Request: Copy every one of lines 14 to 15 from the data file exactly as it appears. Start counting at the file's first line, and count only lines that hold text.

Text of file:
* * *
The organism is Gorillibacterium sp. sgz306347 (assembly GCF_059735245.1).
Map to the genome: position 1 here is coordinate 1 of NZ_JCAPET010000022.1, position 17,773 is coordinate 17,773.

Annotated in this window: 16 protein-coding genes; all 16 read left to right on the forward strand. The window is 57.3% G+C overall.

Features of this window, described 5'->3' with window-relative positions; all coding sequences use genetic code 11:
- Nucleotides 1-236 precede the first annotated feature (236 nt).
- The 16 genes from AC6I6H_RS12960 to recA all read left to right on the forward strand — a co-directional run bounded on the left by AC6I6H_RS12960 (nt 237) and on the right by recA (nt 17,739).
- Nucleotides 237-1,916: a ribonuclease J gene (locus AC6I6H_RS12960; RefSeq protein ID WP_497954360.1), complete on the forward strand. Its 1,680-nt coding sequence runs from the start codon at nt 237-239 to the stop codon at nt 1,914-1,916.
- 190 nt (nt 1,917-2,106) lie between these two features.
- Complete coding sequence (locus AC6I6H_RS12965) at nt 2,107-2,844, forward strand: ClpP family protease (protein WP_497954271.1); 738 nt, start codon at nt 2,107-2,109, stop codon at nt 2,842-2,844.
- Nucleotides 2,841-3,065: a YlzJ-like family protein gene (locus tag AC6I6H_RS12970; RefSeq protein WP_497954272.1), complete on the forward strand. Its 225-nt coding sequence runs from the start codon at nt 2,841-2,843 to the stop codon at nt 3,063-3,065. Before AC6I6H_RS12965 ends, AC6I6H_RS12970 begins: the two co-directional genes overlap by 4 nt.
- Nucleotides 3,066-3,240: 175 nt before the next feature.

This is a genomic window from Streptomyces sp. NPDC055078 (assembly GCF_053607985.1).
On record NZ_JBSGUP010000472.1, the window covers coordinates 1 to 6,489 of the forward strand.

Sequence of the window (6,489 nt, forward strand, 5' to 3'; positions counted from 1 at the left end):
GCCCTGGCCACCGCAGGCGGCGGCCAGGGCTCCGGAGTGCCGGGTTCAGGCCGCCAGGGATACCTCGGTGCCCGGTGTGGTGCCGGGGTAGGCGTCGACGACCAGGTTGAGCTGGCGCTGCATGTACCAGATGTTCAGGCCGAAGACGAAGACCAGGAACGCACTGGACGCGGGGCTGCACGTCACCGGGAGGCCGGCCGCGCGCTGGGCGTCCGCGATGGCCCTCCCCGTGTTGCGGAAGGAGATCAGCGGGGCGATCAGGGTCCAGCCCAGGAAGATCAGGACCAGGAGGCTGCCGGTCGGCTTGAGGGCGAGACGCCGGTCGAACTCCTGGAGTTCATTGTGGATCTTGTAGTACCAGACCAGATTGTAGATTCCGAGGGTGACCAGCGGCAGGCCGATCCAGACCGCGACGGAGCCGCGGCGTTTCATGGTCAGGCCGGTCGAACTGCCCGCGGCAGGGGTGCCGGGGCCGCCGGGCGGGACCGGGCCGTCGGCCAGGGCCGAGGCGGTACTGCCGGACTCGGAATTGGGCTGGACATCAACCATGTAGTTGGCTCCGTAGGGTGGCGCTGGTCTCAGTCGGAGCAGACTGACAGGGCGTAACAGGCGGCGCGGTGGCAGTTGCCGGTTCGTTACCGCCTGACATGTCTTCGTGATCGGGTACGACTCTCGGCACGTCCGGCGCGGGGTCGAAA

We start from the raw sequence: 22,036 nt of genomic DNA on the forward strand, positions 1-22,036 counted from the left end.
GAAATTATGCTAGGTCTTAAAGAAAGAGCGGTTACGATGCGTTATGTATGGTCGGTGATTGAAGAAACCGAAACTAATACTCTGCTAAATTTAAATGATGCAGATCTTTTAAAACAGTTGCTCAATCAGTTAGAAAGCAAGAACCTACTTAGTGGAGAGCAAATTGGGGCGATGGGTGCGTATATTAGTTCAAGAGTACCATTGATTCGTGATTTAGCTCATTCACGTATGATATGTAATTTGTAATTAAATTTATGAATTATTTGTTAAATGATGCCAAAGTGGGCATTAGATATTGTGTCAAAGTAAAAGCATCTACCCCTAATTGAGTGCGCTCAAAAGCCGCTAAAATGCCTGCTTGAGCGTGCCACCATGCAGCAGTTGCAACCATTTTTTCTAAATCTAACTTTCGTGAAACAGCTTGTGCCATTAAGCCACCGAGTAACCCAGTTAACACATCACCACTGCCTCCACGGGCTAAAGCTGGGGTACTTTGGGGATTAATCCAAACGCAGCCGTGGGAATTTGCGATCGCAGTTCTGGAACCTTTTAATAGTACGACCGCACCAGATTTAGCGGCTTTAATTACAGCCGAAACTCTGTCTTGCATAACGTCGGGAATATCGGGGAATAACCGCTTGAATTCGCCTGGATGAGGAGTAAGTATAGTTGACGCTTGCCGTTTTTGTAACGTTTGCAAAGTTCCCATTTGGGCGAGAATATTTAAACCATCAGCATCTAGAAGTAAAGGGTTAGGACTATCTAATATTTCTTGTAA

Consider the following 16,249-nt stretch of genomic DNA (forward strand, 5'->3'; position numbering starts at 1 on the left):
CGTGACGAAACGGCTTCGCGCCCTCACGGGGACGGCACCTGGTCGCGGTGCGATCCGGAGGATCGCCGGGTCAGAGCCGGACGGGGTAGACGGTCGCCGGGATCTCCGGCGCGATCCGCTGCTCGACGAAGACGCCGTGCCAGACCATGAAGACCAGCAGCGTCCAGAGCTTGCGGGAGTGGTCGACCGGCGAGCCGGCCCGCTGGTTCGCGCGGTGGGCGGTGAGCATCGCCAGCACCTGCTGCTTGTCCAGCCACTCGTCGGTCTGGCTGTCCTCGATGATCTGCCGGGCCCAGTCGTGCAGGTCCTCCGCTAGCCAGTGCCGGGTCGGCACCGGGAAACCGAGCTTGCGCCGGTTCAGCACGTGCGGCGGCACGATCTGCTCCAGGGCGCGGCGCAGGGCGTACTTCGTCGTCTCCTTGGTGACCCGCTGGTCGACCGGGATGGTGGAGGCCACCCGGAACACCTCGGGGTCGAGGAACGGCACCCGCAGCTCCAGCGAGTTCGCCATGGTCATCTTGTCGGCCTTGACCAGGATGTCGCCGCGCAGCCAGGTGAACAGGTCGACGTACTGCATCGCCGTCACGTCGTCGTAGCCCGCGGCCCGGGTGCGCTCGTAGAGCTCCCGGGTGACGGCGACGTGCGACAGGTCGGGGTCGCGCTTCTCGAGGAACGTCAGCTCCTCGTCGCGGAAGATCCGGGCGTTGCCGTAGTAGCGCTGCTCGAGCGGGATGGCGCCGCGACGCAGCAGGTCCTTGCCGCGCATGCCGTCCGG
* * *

Sequence of the window (6,489 nt, forward strand, 5' to 3'; positions counted from 1 at the left end):
GCCCTGGCCACCGCAGGCGGCGGCCAGGGCTCCGGAGTGCCGGGTTCAGGCCGCCAGGGATACCTCGGTGCCCGGTGTGGTGCCGGGGTAGGCGTCGACGACCAGGTTGAGCTGGCGCTGCATGTACCAGATGTTCAGGCCGAAGACGAAGACCAGGAACGCACTGGACGCGGGGCTGCACGTCACCGGGAGGCCGGCCGCGCGCTGGGCGTCCGCGATGGCCCTCCCCGTGTTGCGGAAGGAGATCAGCGGGGCGATCAGGGTCCAGCCCAGGAAGATCAGGACCAGGAGGCTGCCGGTCGGCTTGAGGGCGAGACGCCGGTCGAACTCCTGGAGTTCATTGTGGATCTTGTAGTACCAGACCAGATTGTAGATTCCGAGGGTGACCAGCGGCAGGCCGATCCAGACCGCGACGGAGCCGCGGCGTTTCATGGTCAGGCCGGTCGAACTGCCCGCGGCAGGGGTGCCGGGGCCGCCGGGCGGGACCGGGCCGTCGGCCAGGGCCGAGGCGGTACTGCCGGACTCGGAATTGGGCTGGACATCAACCATGTAGTTGGCTCCGTAGGGTGGCGCTGGTCTCAGTCGGAGCAGACTGACAGGGCGTAACAGGCGGCGCGGTGGCAGTTGCCGGTTCGTTACCGCCTGACATGTCTTCGTGATCGGGTACGACTCTCGGCACGTCCGGCGCGGGGTCGAAA